'Wilfred' on FX HD - AVS Forum
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post #1 of 111 Old 03-17-2011, 02:00 PM - Thread Starter
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I saw the commercial for Wilfred last night during the Justified show.

Here is FX's Storyline for Wilfred
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Originally Posted by fxnetworks.com View Post

Wilfred is a half-hour, live-action comedy about "Ryan," a young man struggling unsuccessfully to make his way in the world until he forms a unique friendship with "Wilfred," his neighbor's canine pet. Everyone else sees Wilfred as just a dog, but Ryan sees a crude and somewhat surly, yet irrepressibly brave and honest Australian bloke in a cheap dog suit. While leading him through a series of comedic and existential adventures, Wilfred the dog shows Ryan the man how to overcome his fears and joyfully embrace the unpredictability and insanity of the world around him.

Wilfred is based on the critically acclaimed Australian series of the same title and was adapted for FX by David Zuckerman (Family Guy, American Dad, King of the Hill). Zuckerman also serves as Executive Producer along with Rich Frank, Paul Frank and Jeff Kwatinetz of Prospect Park and Joe Connor and Ken Connor of Renegade, producers of the Australian version of the series. Jason Gann serves as Co-Executive Producer. Wilfred is produced by FX Productions.

Elijah Wood (Lord of the Rings, Eternal Sunshine of the Spotless Mind, Happy Feet) stars as "Ryan" and Jason Gann, who co-created and starred in the Australian series, plays the title character "Wilfred." Series regulars also include Fiona Gubelmann as "Jenna," Ryan's beautiful neighbor and Wilfred's owner, and Dorian Brown as "Kristen," Ryan's sister.

http://www.fxnetworks.com/shows/originals/wilfred/



I'll bump the thread come premier time. It's going to premier some time in June 2011.
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post #2 of 111 Old 06-23-2011, 10:39 AM - Thread Starter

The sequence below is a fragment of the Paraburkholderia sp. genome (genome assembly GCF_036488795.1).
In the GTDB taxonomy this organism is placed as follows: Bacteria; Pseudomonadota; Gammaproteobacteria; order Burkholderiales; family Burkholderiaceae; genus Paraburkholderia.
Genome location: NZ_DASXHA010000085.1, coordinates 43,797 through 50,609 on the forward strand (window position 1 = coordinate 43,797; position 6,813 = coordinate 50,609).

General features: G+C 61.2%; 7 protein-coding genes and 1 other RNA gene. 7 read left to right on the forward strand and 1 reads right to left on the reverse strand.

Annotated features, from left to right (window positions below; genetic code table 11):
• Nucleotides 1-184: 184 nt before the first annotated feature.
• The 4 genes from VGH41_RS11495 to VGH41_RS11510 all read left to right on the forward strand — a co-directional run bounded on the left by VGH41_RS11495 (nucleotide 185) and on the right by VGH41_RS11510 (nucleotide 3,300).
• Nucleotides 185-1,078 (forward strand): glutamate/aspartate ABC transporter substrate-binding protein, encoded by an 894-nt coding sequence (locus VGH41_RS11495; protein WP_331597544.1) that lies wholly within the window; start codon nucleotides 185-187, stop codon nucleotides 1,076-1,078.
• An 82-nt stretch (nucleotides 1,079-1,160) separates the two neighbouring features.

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Just a friendly reminder. Tonight is the series premier.
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post #3 of 111 Old 06-23-2011, 12:39 PM - Thread Starter
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TV Review
'Wilfred,' here's a dog with new tricks
FX comedy dares to rework the old talking dog bit
By Tom Conroy, Media Life Magazine - June 22nd, 2011

Comedians have been anthropomorphizing animals as long as there has been comedy. The old dogs are like guys, cats are like women routine, for example, should be put to sleep.

Somehow FX's new sitcom Wilfred, which features a literally anthropomorphic dog, makes the comedy feel fresh. Even the inevitable jokes for example, ones about face licking and other forms of unwanted canine-human intimacy score more than cheap laughs.

What makes this work is an additional twist. Ryan (Elijah Wood), a suicidal former lawyer, is the only person who sees his neighbor's dog, Wilfred (the Australian actor Jason Gann), as a talking human in a dog suit. To everyone else, he's a cute, slightly naughty dog.

Thus when Wilfred sticks his head lasciviously in the bosom of a friendly waitress, Ryan is disgusted. The waitress, meanwhile, says delightedly, He likes me!

The show runs quickly through most of the commonplaces about dogs, but always wittily. After Wilfred's owner, Ryan's pretty neighbor Jenna (Fiona Gubelmann), drops him off at Ryan's house, Ryan tries to pretend he's not panicking. I'm 7 years old, Ryan, Wilfred says. I'm too old and too wise for lies. I can smell your fear like I smell the sour milk in the fridge.

Most of the plots are driven by another comedy staple: A timid dupe is dragged into various fine messes and out of his comfort zone by his more aggressive friend.

In the premiere, airing this Thursday, June 23, at 10 p.m., Wilfred persuades Ryan to blow off his first day at a new job and then manipulates him into robbing and vandalizing the home of the motorcycle-riding neighborhood bully, Spencer (Ethan Suplee).

The tables are turned slightly in the second episode, in which Ryan tricks Wilfred into going to the vet. Wilfred retaliates by planting a disgusting thought about Jenna in Ryan's head.

Throughout the three episodes FX made available for review, Wilfred maintains that he's disrupting Ryan's life for Ryan's own good. This isn't an original premise either, but Jason Gann, who co-created the Australian original version of the series, keeps us guessing whether Wilfred is really trying to help Ryan or is simply enjoying the chaos.

Gann also alternates convincingly between being a vulgar wise guy the language and marijuana smoking definitely rule this show out for kids and being doggily naïve. Though he never strives to be cute, he often is anyway, especially in a scene in which Spencer teases Wilfred with a laser pointer.

Elijah Wood proves to be an adept second banana, which, as comedy experts say, is the harder of the two roles.